Social justice and education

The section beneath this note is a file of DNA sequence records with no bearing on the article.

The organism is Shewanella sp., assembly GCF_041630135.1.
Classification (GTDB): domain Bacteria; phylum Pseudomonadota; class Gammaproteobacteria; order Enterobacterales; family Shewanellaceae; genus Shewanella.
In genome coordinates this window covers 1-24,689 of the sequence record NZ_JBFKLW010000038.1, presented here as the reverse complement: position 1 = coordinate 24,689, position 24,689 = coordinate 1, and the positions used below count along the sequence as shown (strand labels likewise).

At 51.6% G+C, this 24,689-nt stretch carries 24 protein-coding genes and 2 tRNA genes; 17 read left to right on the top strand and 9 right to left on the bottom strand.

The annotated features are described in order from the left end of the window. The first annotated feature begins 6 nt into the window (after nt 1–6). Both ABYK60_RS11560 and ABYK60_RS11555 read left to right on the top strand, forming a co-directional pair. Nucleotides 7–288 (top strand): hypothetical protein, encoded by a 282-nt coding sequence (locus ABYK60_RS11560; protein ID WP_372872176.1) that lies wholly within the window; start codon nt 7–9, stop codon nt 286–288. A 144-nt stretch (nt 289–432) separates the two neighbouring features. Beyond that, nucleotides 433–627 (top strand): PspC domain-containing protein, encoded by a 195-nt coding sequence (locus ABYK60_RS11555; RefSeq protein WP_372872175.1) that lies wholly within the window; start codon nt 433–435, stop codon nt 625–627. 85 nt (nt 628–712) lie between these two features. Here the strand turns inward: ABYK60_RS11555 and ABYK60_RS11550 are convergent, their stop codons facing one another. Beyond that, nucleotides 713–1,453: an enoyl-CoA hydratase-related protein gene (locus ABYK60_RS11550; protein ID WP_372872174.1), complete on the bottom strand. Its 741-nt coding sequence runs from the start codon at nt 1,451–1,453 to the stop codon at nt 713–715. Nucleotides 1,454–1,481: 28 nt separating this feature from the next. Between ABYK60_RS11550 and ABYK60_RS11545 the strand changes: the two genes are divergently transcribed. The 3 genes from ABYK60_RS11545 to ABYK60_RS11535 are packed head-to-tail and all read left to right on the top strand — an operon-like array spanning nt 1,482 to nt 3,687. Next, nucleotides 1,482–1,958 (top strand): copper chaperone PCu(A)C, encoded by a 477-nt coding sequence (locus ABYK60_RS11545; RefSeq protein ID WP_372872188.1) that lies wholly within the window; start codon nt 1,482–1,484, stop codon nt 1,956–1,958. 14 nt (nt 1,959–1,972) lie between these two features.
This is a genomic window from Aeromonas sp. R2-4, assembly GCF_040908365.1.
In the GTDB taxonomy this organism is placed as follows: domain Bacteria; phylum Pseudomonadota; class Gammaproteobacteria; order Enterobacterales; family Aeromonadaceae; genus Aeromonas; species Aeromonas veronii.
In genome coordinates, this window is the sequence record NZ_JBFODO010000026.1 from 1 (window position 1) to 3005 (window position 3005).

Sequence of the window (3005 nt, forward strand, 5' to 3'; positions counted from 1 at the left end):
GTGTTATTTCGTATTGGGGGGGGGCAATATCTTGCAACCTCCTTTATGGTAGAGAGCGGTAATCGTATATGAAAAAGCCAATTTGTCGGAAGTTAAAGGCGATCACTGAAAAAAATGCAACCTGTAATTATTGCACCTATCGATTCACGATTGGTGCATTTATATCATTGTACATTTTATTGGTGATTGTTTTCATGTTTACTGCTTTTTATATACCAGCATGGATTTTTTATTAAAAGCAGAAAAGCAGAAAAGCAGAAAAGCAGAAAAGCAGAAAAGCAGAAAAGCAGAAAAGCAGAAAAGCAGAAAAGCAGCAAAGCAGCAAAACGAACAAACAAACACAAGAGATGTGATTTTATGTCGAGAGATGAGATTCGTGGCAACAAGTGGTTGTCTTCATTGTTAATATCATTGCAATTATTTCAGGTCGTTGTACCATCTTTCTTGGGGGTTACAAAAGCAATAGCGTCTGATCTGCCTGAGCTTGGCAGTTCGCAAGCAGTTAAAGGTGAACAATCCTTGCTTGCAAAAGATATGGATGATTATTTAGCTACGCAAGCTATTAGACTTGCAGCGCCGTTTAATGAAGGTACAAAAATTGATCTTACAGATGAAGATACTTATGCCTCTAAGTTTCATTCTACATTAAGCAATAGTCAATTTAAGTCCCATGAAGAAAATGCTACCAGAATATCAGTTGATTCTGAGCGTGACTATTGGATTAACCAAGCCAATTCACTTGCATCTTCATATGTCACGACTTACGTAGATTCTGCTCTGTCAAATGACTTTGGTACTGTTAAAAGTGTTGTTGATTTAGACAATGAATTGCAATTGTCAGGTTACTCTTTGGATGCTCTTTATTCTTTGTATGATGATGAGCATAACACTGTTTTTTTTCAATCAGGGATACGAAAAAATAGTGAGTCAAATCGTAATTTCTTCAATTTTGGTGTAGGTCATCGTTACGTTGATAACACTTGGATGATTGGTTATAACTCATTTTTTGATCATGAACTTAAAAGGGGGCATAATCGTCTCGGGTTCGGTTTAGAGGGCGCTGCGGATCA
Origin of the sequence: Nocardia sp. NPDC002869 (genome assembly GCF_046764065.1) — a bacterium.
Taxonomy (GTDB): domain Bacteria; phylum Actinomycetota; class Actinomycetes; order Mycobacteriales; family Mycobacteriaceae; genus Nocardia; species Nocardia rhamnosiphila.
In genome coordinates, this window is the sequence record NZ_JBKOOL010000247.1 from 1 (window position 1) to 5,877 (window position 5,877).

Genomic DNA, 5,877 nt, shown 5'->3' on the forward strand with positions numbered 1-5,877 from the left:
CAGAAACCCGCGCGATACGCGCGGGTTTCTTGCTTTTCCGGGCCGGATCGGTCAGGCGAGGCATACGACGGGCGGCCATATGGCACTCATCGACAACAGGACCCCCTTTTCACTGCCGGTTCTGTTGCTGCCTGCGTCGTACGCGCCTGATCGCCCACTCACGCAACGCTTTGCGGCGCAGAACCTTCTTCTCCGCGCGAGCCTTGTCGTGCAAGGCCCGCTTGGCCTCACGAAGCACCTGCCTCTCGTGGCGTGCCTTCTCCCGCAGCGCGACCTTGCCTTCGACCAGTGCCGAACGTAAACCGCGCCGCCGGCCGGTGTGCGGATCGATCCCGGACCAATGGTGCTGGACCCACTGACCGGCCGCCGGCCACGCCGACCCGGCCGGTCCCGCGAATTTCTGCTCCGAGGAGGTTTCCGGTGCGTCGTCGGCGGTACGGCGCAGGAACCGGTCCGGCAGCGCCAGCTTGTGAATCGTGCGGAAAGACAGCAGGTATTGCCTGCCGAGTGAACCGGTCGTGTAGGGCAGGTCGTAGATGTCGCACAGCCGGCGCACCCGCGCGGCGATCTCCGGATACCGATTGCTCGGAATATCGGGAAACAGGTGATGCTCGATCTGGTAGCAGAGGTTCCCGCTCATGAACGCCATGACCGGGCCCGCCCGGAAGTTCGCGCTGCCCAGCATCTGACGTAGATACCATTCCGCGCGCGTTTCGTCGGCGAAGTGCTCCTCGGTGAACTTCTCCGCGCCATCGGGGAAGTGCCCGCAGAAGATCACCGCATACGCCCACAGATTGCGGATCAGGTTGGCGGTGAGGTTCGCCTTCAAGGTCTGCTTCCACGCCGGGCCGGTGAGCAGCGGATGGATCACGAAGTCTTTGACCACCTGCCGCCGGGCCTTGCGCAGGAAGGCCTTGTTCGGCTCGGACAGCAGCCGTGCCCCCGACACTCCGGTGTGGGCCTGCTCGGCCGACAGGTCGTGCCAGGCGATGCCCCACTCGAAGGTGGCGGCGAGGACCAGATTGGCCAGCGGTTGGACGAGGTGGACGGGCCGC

Measurement has been a social justice concern since the beginning of civilization, and so has education. Dewey reminds us of the importance of education in the quote above, both for the development of moral individuals and for the development of a just society. The ﬁrst great writings on justice, from Plato to Confucius, focus on the education of the individual and the functions of schooling as an aspect of government. For over two centuries, the public school systems have been at the centre of debates about social justice, with reformers, politicians, and teachers in all times and places understanding themselves as administering justice, only in other times and places to be accused of perpetuating injustices. Education has been understood as one of the royal roads to justice by the philosophers mentioned above, as well as Rousseau, Kant, and Dewey. Schools have been the focus of billions of dollars of state and philanthropic money, millions of hours of scientiﬁc research, and thousands of policies, laws and regulations. Despite this attention, and the hopes pegged on the power of education, schools are still broadly understood as being on both sides of justice – as being both a source of justice and a source of injustice. Questions about schooling, education, and justice are still vexed; yet today large-scale testing-intensive reform efforts are being undertaken in the name of social justice. This chapter draws out essential lessons from Rawls’s theory of justice for the philosophy of education. In Chapter 3 these lessons are integrated with the principles of just institutional measurement outlined in Chapter 1, resulting in a broadly applicable theory of just educational measurement.